We had sad news that our aunt Alice passed early this morning. She had cancer - and we knew it was coming soon, but mom took it hard - Alice was the closest thing to a sister in her life.

As for me, If I can cook Mexican at all well it is because of her. I grew up watching her assemble enchiladas and salsas, moles, rice and frijoles - her methods and recipes account for some of my family's best home cooking. M & K came over and made fried chicken and mashed potatoes, and we drank VATS of wine and shared stories about Alice and uncle Gene. We'll miss you Alicia - see you on the other side!




Just a quick shout-out to Youri for suggesting SPICE in the East Village. Sarah and I wandered down there Sunday night - our last night in the city for Amy's wedding trip. A great little space - vibrant urban scene, warm and stylish. We had a great time - The food was awesome - simple elegant presentation - and flavors were spot-on! Service was not all that, but I'll definitely be back to try again next time I'm in the city. Hey - think they deliver to Ponte Vedra Beach? :-)

More Jax Food Faves

Pretty, posh and oh so close to the office! Edgewood (1171 is the street address) area favorite with a simple but elegant menu. I usually get the Parisian sandwich and sweet potato fries with garlic / parsley sauce - YUM! The salmon is good to, and the Portobella sandwich on ciabatta makes me think I could become a vegetarian after all... Salads tend to be a bit wet and wimpy, but the soups, sandwiches and entrees have all been great. Sweet little ginger snaps are presented on occasion, and there are some great-looking desserts but I'm never hungry after those fries! Go after 2 for the tapas menu. Full bar, friendly service, reasonable prices. I've never been for dinner but I hear the steaks are fabulous!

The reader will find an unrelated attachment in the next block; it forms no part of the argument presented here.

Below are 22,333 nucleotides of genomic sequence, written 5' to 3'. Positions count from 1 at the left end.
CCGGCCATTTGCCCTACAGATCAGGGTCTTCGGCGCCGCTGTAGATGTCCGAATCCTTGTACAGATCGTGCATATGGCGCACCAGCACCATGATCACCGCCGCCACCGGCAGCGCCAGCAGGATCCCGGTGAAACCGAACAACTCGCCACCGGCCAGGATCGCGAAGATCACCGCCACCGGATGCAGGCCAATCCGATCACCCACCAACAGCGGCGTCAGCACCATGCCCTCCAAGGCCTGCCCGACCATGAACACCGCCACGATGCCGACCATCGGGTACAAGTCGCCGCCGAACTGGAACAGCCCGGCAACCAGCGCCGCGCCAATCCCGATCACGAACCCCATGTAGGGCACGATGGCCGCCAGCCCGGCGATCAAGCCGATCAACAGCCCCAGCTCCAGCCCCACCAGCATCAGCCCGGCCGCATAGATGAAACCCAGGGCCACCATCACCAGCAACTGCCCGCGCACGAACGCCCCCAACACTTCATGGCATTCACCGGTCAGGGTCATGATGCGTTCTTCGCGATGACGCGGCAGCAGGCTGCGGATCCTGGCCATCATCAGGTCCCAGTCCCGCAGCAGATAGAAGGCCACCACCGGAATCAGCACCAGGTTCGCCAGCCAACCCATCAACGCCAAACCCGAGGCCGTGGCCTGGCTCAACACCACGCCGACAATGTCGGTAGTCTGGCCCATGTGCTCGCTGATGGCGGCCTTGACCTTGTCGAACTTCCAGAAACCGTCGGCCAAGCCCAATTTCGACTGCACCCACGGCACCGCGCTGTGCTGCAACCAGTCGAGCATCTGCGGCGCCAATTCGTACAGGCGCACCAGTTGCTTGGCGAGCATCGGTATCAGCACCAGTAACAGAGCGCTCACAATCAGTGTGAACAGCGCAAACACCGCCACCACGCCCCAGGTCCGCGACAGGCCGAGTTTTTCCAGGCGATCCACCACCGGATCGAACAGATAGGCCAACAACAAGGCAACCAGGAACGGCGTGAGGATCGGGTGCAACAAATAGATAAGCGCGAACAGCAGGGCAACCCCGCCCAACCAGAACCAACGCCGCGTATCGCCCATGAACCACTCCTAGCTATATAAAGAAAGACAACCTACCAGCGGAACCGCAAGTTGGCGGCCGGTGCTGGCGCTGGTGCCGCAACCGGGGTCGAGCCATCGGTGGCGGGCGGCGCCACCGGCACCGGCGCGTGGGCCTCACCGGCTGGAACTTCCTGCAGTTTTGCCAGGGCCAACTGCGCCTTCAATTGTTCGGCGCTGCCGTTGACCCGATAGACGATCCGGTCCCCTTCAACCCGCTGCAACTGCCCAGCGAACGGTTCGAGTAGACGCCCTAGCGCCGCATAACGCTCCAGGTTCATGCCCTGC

Basil Thai & Sushi
across from BB's in the Jax "urban core" - hot spot for the usual thai faves and good sushi. a see and be seen scene. Everyone at our table seemed to enjoy their selections - Mine was Green Curry Chicken (5) - delicious, but I must say the potato and carrot chunks were a tad undercooked. They were beautifully carved, but the potato was a wee bit off tasting. Just saying - in the interest of full disclosure. I'll try again and get shumai and sushi next time!

Ohhh - a new Sushi / Japanese place opened on Edgewood - where the Thai place was - Sam brought us a menu for the office (she knows good food and has a serious foodie-chef husband, so we trust her judgment on all things gastronomic). I'm checking it out this week and will post an update - anyone who's been already?